Reproductive surgery, often called “fixing” or spaying and neutering, allows pet owners to stop and/or prevent their furry, scaly, or feathery animal family members from reproducing. Spaying involves the removal of a female’s reproductive organs, while neutering is the process of removing a male’s testicles. At Middle Creek, we offer spay and neuter services for cats, dogs, and exotic animal patients. Reproductive surgery helps reduce overpopulation, can improve your pet’s overall health, helps with problem behaviors, and prevents certain diseases and cancer.

Orthopedic Surgery

Orthopedic surgery treats disorders of the bones, muscles, and joints. The list of possible orthopedic procedures is seemingly limitless. In humans, common types of orthopedic surgery are ACL surgery and knee replacement surgery. In our hospital, we frequently see dogs, cats, or exotic animals that have broken bones (fractures). This can be scary, but we are well-equipped to handle these urgent cases. The luckiest animals might be able to get away with a cast, but most will require some surgical intervention as the best treatment for a broken bone.

We perform most operations in our hospital and occasionally refer your pets to one of our partners’ veterinarians if we feel it will help your pet receive the best care possible. That happens in cases where we recommend that a board-certified veterinary surgeon evaluate and perform specialized surgical procedures like those required to repair herniated discs impacting the spinal cord. Don’t worry, though! We are here to guide you through whatever process will provide the safest and most rapid relief for your loved ones.

Mass or Tumor Removal

One soft tissue surgery we often perform is to remove masses or tumors – inside or outside of your pet’s body. This procedure may be only for your pet’s comfort, but it can also aid in diagnosing and preventing the spread of cancer. Our veterinarians are skilled in identifying and extracting growths with utmost care and precision. Many of these masses are benign or non-threatening. However, if the lump is malignant (cancerous), early removal and accurate mass analysis are imperative. It can significantly improve the outcome for your furry friend, and we’ll help you through every step toward recovery.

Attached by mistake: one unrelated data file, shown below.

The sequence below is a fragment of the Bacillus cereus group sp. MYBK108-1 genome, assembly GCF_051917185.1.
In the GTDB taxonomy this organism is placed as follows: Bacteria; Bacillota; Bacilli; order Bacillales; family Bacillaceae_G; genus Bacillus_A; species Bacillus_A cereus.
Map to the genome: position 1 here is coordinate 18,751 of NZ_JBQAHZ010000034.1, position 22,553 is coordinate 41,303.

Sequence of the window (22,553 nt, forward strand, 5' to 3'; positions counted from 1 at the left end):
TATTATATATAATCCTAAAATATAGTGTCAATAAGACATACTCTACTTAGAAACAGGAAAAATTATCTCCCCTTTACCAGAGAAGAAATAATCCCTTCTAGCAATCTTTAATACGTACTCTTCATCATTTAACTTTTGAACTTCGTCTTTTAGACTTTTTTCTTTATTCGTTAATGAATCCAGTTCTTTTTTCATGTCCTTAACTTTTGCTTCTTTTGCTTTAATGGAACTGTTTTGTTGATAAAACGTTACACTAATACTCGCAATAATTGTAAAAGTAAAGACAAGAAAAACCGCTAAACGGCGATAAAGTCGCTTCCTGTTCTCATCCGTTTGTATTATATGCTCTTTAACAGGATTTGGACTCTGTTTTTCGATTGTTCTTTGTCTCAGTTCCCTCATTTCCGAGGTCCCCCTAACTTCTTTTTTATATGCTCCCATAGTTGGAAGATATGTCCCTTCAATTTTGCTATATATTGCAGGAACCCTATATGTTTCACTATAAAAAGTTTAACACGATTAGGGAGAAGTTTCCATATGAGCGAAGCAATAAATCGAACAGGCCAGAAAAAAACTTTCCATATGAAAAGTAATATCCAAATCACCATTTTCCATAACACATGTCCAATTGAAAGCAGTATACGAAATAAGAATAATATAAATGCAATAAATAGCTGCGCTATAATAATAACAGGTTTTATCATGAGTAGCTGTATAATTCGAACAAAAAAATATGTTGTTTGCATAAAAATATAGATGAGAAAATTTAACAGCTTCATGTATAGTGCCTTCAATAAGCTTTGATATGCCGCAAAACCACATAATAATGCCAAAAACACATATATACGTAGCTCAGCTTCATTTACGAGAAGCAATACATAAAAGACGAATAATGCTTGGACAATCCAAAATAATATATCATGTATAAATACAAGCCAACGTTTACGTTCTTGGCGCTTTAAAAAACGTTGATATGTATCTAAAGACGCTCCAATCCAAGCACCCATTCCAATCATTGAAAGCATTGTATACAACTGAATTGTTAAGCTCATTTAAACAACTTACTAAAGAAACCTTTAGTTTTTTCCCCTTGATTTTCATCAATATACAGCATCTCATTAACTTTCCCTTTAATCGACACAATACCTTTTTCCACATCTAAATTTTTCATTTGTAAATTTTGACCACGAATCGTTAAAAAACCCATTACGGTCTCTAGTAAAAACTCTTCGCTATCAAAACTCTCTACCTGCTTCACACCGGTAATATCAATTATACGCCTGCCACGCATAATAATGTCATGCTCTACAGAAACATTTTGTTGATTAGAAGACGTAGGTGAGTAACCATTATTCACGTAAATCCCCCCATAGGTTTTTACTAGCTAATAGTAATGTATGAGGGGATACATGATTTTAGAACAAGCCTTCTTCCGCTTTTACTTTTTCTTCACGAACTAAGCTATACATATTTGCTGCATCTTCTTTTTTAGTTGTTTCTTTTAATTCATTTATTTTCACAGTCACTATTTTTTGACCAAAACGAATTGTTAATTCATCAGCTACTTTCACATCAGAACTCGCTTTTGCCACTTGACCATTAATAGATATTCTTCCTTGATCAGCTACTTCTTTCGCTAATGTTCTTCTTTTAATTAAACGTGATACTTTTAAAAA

Eye Surgery

Excessive drainage or tearing production may indicate the presence of an eye infection or damage to the tissues around or inside the eye. A common occurrence that requires surgical intervention is when an animal’s eyelashes grow inward toward the eyeball, scratching the surface of the front of the eye. Our veterinarians can correct these afflictions with operations to reduce long-term scarring and patient discomfort. The eyes are an essential yet strikingly sensitive part of the body, and we want to ensure your pet can see their world clearly.

Gastrointestinal Surgery

Middle Creek Veterinary Hospital offers a range of gastrointestinal surgeries to address conditions affecting your pet’s digestive system. Among the most common interventions is foreign body/object removal. Any ingested object that does not pass through the digestive system, such as bones, toys, or fabric, can potentially be fatal if it obstructs the gastrointestinal tract and prevents the patient from eating or absorbing nutrients from food. Our team will promptly address these cases to ensure the safe removal of these items so your pet can return home soon.

Laceration Repair and Wound Treatment

Lacerations and wounds can happen for a vast array of reasons. Perhaps a cat was left with an open wound or cut after a fight with another cat. Or maybe a rabbit has been a lifelong picky eater and now has overgrown teeth and an abscess on its chin. No matter the situation, our comprehensive surgical solutions effectively treat these localized infections and wounds, promoting healing and preventing complications.

Egg Removal

Did you know that birds and reptiles can lay eggs whether or not they have a mate or partner? These eggs will be infertile (no babies) but otherwise still undergo the same production process. In fact, some of these animals will lay so many eggs to the point where their body needs more calcium than they are receiving in their regular diet. For this reason and others, egg-laying pets can develop a condition called egg binding. This is when that animal cannot lay their eggs normally and they get “stuck” somewhere along the reproductive tract. Eggs can also move outside the reproductive tract and get stuck inside their abdomen or coelom. Egg binding is a life-threatening condition in these patients and can require emergency surgery. Although this is an extremely delicate surgery and can be risky, our veterinarians are prepared to address this condition to save lives when needed.


Despite the variety of diagnostic testing and technology at our fingertips, finding a definitive cause for a pet’s specific ailment is sometimes only possible with a biopsy. A biopsy involves surgically removing a piece of tissue from the body of a living creature to examine it more closely. Almost any tissue can be biopsied, including growths, tumors, skin abnormalities, and abdominal organs such as the liver or intestine. After removal (the PROCESS of biopsying), the piece of tissue (the biopsy itself) is preserved, sliced to a thickness of about 1/10th that of human hair, stained, and examined under a microscope by a pathologist. This aids and is sometimes the only way to diagnose certain conditions, enabling effective treatment planning.